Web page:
11. Meaghan Leavey (2017). Kata Mara is good as the title character in this Marine-and-her-dog flick, but this scene belongs to rap star Common, who plays her gunnery sergeant.

 

BONUS! 10 Days to War (2008). Kenneth Branagh, Mr. Henry V himself, playing a British commander who gives a rousing-but-thoughtful speech to his troops on the eve of the invasion of Iraq.

 

Women at War

The subject of Mary Douglas Vavrus’s Postfeminist War: Women in the Media-Military-Industrial Complex are media representations of American military women in the twenty-first century. Vavrus is not so concerned with actual accounts by women who have served—as in memoirs and first-person articles and essays—nor is she much interested in artistic-entertainment portraits in art, film, and literature. The evidence she analyzes are network news and major print-and-online accounts of high-profile subjects associated with women-in-uniform, such as their struggle to serve equitably, free of sexual harassment and assault. News media is a separate realm from the actual lived-lives of real people and different too from the art-world of imaginative and dramatic portraiture, but it is not unrelated. The trick, then, is parsing Vavrus’s argument for its connection to events as they unfolded in the military institutionally and historically, personal accounts by women who experienced those events first-hand, and the artistic-dramatic rendition of the same.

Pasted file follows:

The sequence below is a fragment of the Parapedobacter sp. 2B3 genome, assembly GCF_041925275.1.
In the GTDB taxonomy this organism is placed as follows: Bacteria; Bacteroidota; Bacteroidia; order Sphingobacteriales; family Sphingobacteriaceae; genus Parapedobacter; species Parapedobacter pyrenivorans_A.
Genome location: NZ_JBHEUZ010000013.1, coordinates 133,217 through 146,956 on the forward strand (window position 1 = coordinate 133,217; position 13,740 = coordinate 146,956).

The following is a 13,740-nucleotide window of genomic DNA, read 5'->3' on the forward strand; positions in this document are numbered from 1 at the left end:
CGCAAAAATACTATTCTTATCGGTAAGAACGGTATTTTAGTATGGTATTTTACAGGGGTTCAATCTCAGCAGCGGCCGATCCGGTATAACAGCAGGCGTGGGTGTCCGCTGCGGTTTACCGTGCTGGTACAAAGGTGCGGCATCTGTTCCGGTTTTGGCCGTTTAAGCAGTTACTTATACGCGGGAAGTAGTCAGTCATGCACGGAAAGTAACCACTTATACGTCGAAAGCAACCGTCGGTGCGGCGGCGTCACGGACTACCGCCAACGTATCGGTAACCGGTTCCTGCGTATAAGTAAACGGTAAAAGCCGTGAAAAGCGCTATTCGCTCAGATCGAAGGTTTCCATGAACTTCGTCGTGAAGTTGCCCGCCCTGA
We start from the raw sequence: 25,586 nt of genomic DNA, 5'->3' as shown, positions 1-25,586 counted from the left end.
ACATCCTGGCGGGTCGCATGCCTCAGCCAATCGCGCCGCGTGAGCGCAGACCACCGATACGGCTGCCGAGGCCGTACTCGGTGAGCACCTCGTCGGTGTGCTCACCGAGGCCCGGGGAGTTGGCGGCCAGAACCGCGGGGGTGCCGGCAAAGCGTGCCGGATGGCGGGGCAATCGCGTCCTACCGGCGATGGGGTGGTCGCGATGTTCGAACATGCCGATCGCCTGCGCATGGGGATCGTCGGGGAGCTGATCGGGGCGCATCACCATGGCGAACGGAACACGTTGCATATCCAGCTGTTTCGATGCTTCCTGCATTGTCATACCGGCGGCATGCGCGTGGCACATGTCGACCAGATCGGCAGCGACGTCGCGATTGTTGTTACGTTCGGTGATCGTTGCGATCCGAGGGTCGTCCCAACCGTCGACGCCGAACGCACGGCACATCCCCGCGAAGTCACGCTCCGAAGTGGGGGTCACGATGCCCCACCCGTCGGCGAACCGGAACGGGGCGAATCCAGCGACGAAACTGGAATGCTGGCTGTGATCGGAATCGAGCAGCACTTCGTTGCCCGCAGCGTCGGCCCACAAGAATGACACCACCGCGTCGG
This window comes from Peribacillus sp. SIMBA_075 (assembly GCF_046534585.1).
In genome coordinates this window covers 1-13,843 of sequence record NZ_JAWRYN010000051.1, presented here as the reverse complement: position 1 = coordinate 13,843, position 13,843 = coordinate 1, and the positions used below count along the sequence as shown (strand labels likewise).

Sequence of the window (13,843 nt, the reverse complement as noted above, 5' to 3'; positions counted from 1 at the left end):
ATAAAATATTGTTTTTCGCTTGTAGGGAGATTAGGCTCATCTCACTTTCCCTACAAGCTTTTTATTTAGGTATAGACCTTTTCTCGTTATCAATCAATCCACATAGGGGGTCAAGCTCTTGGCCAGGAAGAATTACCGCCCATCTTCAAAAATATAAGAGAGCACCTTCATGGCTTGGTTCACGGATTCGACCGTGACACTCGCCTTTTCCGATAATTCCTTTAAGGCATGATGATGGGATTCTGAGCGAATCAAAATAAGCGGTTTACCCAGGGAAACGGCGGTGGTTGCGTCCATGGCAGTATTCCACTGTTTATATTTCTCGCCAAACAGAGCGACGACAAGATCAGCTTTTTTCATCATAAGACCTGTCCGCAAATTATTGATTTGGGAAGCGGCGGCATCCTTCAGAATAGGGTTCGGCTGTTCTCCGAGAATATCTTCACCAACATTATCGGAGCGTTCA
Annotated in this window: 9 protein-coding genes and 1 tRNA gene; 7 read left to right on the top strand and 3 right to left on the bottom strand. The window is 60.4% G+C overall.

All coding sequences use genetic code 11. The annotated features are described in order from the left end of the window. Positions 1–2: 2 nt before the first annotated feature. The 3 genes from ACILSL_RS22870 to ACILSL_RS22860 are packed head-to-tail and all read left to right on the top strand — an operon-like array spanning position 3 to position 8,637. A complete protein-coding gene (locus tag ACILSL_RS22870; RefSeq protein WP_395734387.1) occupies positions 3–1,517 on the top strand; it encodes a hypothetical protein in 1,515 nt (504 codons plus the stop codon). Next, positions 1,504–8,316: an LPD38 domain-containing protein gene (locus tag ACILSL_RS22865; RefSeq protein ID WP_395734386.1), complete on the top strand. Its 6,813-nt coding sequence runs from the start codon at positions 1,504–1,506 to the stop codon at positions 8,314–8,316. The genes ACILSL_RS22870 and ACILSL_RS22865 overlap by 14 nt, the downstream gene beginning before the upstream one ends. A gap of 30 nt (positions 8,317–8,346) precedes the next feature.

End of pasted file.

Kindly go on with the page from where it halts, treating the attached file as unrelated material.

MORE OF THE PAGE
Vavrus’ argument is that the media, sometimes unwittingly but often as if in consort with the military itself, has played up stories highlighting women’s achievements and downplayed those that depict difficulties, to include the problems of harassment and assault. “Media” is a big term, of course, and by it Vavrus primarily means what right-wingers would sneer at as “the mainstream media.” Vavrus’ vantage point is from the left, but her evidence is largely drawn from and her argument is aimed at traditional outlets such as The New York Times, Time, and the evening news giants. The consequences (and possibly the motivation, too, at least insofar as the military is concerned) of journalistic complicity with military-governmental desire are two-fold: 1) positive reports help recruit women to the all-volunteer service in a time of need while generating support among the American populace for unpopular wars, and 2) positive coverage normalizes the escalating saturation of American life with what Vavrus terms “banal militarism” by extending the historically masculine martial realm to the domestic and feminine spheres.